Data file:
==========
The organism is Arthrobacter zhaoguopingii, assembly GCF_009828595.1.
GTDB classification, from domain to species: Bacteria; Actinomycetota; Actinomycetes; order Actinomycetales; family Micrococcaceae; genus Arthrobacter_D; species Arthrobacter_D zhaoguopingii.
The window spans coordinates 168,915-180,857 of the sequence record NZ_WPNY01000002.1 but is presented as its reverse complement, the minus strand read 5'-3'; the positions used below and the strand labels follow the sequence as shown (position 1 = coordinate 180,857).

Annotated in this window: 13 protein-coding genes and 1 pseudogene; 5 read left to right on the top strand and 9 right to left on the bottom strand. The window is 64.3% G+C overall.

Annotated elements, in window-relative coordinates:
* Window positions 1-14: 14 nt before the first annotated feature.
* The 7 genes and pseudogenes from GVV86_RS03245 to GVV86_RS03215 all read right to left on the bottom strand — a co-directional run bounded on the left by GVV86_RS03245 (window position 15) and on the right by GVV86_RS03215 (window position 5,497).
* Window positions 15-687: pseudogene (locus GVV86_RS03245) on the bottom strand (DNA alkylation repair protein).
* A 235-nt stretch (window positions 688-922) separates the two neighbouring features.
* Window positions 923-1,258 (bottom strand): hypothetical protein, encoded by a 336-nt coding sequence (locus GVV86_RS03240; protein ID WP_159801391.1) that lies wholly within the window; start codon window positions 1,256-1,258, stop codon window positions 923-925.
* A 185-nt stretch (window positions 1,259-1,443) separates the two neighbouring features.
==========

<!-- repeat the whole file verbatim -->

The organism is Arthrobacter zhaoguopingii, assembly GCF_009828595.1.
GTDB classification, from domain to species: Bacteria; Actinomycetota; Actinomycetes; order Actinomycetales; family Micrococcaceae; genus Arthrobacter_D; species Arthrobacter_D zhaoguopingii.
The window spans coordinates 168,915-180,857 of the sequence record NZ_WPNY01000002.1 but is presented as its reverse complement, the minus strand read 5'-3'; the positions used below and the strand labels follow the sequence as shown (position 1 = coordinate 180,857).

Annotated in this window: 13 protein-coding genes and 1 pseudogene; 5 read left to right on the top strand and 9 right to left on the bottom strand. The window is 64.3% G+C overall.

Annotated elements, in window-relative coordinates:
* Window positions 1-14: 14 nt before the first annotated feature.
* The 7 genes and pseudogenes from GVV86_RS03245 to GVV86_RS03215 all read right to left on the bottom strand — a co-directional run bounded on the left by GVV86_RS03245 (window position 15) and on the right by GVV86_RS03215 (window position 5,497).
* Window positions 15-687: pseudogene (locus GVV86_RS03245) on the bottom strand (DNA alkylation repair protein).
* A 235-nt stretch (window positions 688-922) separates the two neighbouring features.
* Window positions 923-1,258 (bottom strand): hypothetical protein, encoded by a 336-nt coding sequence (locus GVV86_RS03240; protein ID WP_159801391.1) that lies wholly within the window; start codon window positions 1,256-1,258, stop codon window positions 923-925.
* A 185-nt stretch (window positions 1,259-1,443) separates the two neighbouring features.